In Their Own Words: Maria Bucci (D), Mayor of Cranston
We talked to many of the local candidates running for public office in the upcoming 2020 election. We asked each of them the same set of questions, with the promise to print their answers only lightly edited for clarity. The following answers are from Maria Bucci (D), running against Kenneth Hopkins (R), for Cranston mayor.
Motif: What are, in order, your top three priorities or issues if elected?
Maria Bucci: First and foremost, we must continue to take the risk of COVID-19 seriously and prioritize the health and safety of our residents. This includes developing a city-wide vaccine deployment plan in consultation with the Department of Health while building a response fund from state and local grants to drive small business innovation.
Second, we must keep Cranston affordable for all residents. That means maintaining a diverse tax base to protect our residents from unaffordable tax increases. We also must revive our Affordable Housing Commission and establish a sustainability funding source to expand our affordable housing and provide options for all of our residents.
Third, we must continue to improve the city services on which our residents rely. That includes pushing for a Zero Waste initiative to increase recycling rates and reduce waste management costs. We need to relaunch our city website to make permitting more streamlined and support new businesses. Finally, in order to prevent flooding and protect our waterways, let’s get our storm drains cleaned out and implement more green infrastructure.
Motif: After the election, the Supreme Court is scheduled to hear a case with ramifications that could eliminate the Affordable Care Act, potentially reducing the high insured rate in Rhode Island. In a country without ACA protections, what should healthcare for Rhode Islanders look like?
MB: It is unfortunate that politics at the national level is so dysfunctional that we cannot reliably deliver affordable healthcare to all of our residents. In the absence of leadership, I continue to support Rhode Island’s efforts to put Affordable Care Act protections into state law and make sure we help those with the greatest need in our community.
Motif: Do you think police departments are overfunded, and if so, how would you reallocate those resources?
MB: There is so much uncertainty around what our city’s budget will look like next year. We are facing the potential for unfulfilled promises from the state on education funding and car tax phaseout. Our federal government wants to fight rather than providing relief for local governments. Until we know whether the state and federal government will deliver on their promises, I am unable to identify what departments may be overfunded in a difficult budget year. That being said, I believe that we need to make sure that our city and social services are adequately funded in order to deliver the social and emotional support services that are needed.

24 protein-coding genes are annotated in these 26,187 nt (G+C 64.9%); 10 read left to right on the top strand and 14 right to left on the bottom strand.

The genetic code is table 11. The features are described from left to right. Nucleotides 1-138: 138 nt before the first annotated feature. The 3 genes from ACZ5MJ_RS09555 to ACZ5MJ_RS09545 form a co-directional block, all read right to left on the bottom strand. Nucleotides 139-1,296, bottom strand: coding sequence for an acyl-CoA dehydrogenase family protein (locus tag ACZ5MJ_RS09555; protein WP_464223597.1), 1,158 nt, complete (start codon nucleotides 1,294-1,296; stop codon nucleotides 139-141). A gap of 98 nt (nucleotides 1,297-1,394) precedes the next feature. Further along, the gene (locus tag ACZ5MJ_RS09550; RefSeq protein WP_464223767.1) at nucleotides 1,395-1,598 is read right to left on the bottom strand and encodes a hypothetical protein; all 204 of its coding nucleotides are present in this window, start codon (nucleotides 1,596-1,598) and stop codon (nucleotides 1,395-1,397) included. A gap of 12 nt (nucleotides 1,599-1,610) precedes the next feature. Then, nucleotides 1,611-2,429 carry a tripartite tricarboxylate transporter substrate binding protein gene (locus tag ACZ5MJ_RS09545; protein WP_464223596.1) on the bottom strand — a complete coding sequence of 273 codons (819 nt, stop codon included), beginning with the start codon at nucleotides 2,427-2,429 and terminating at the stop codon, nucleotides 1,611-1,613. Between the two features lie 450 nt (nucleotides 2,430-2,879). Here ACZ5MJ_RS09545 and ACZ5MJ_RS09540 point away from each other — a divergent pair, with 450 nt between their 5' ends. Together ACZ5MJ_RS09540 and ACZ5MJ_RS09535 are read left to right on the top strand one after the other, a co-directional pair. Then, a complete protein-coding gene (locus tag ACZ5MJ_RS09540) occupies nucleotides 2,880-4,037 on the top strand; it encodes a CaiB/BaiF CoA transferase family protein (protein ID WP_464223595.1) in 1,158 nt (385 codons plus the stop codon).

Motif: Should school funds be pooled and redistributed on a weighted scale to address statewide equity issues, or should districts continue to fund their own community schools? Are there school districts that should be combined?
MB: Right now we rely on both state and local funding sources for our schools. I believe it is essential that a community is financially invested in its schools, so I would not support moving solely to a statewide funding formula. However, the current funding formula needs to continue to evolve as our communities grow and change to be sure that funding reflects our communities now, not our communities 10 years ago.
Motif: COVID most harshly impacted a lot of core industries in Rhode Island (eg, hospitality, restaurants, arts/entertainment). What can elected officials do to revitalize these industries and improve the lives of our poorest residents?
MB: When it comes to our local businesses, the city should pursue every state and federal grant available to provide COVID relief to those businesses that are struggling at no fault of their own. The state has used some CARES Act funds to support these efforts, and I believe we should pool as much money as possible to create our own local response fund to support businesses as they need to innovate and operate under health restrictions.
The disparate health impacts of this pandemic has shown us underlying inequities in not just our healthcare system but also so many of our institutions. Elected officials need to take equity and historic bias into account when providing all levels of city services.
Motif: Climate change is a very real threat in Rhode Island — we are in close proximity to the ocean and broke temperature and drought records this year. If elected, what steps would you take to protect the environment?
MB: Our community has felt the direct impact of a changing climate and short-sighted development decisions. It takes the form of more flooding events, urban heat effects, and the ever-increasing sea level rise of Narragansett Bay.
Creating and implementing a Complete Streets ordinance will give residents and businesses the opportunity to engage in the redevelopment of our transportation corridors that connect us with our neighbors and link our commercial and residential sectors. Our residents need more effective and realistic options beyond car ownership to live and work in Cranston.
Trash and recycling pickup are a mainstay of municipal government. Cranston privatized this service when hiring Waste Management, which resulted in escalating costs with diminished results. I am committed to delivering a more effective arrangement that will provide necessary services to our community and boost the education and community engagement required to move toward being a Zero Waste community.